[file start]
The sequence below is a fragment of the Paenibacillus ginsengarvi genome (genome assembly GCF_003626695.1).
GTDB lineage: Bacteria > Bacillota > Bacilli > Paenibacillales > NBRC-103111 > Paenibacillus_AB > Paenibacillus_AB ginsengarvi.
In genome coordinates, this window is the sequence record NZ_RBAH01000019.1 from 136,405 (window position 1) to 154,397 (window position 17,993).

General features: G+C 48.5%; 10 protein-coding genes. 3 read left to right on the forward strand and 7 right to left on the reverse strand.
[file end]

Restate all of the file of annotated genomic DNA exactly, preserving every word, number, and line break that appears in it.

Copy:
The sequence below is a fragment of the Paenibacillus ginsengarvi genome (genome assembly GCF_003626695.1).
GTDB lineage: Bacteria > Bacillota > Bacilli > Paenibacillales > NBRC-103111 > Paenibacillus_AB > Paenibacillus_AB ginsengarvi.
In genome coordinates, this window is the sequence record NZ_RBAH01000019.1 from 136,405 (window position 1) to 154,397 (window position 17,993).

General features: G+C 48.5%; 10 protein-coding genes. 3 read left to right on the forward strand and 7 right to left on the reverse strand.